Hawthorne needs more than an apology

Now that Hawthorne residents can sigh in relief that 1,100 jobs won't be disappearing, they ought to be angry - and the rest of us should be a little bit worried.

The Army Depot in the small Mineral County town was spared this week by the Base Realignment and Closure Commission, which decided to reverse itself and the Pentagon's recommendation to shut it down and move tons of munitions elsewhere.

What changed their minds? The facts.

The initial recommendation was inaccurate on so many fronts that it's hard to know where to begin. From the location just outside Reno to the number of jobs affected to the amount of material stored at the depot to the capacity of another depot to handle it, the Army was wrong, wrong, wrong and wrong.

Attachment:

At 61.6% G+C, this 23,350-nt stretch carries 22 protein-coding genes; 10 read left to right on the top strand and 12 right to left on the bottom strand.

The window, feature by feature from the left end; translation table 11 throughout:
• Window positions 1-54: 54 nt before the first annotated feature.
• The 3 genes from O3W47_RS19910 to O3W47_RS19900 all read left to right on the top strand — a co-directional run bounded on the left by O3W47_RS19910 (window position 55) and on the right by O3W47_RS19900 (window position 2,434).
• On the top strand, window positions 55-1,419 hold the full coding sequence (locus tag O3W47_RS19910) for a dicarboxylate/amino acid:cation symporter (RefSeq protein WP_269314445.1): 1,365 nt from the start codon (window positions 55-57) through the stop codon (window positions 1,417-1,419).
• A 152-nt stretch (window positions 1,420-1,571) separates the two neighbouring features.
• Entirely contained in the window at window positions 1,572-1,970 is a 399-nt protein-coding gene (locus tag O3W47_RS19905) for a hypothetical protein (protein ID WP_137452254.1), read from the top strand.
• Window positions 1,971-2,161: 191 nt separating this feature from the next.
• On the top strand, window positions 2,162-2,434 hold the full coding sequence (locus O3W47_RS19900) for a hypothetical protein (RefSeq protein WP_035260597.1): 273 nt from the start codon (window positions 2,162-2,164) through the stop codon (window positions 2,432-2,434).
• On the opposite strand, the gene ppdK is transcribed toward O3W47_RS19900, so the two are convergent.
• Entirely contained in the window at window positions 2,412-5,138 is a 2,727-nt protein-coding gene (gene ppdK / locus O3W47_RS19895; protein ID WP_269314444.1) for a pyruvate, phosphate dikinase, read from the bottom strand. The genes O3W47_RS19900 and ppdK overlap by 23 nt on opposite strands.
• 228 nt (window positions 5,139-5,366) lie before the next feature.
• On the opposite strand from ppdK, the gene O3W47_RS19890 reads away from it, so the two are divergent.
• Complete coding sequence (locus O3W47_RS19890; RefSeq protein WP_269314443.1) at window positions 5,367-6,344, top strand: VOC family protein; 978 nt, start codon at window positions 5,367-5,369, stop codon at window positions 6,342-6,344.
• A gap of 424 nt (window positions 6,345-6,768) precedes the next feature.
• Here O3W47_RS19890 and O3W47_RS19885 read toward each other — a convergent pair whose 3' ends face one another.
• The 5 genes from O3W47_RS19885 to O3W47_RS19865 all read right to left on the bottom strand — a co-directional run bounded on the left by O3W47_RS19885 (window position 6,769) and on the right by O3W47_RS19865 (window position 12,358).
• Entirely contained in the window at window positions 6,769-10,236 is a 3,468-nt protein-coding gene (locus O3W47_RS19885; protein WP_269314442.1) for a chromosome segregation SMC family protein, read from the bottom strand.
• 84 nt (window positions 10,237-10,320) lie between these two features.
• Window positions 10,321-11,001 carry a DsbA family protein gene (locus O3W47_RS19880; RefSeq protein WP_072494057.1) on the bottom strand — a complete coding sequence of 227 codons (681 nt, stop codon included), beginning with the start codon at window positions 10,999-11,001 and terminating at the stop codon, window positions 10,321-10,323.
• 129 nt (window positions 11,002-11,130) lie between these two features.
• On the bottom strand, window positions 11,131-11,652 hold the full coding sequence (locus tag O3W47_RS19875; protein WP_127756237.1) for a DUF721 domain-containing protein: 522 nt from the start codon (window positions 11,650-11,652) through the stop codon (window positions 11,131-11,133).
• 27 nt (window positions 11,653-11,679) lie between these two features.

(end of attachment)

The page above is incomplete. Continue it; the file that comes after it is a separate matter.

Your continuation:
If we were looking to downsize the military, we know where we'd look: The people putting together these base-realignment reports.

We don't want to paint the military with too broad a brush, but if they can't figure out what's going on with their own bases, it's hard to have much confidence in their assessment of the enemy's.

Hawthorne has only about 1,800 jobs total, and closure could have knocked out 1,100 of them. Everybody in town would have been affected.

Why were these people put through four months of uncertainty? Imagine the families thinking of buying or selling houses, sending their kids back to school, investing in their businesses, or a thousand other decisions.

We've said before that the effect on the local residents and economy shouldn't be a primary concern when the Pentagon is considering realignments. But the Defense Department does owe the residents of Hawthorne more than a shrug and apology.

It owes them a commitment.


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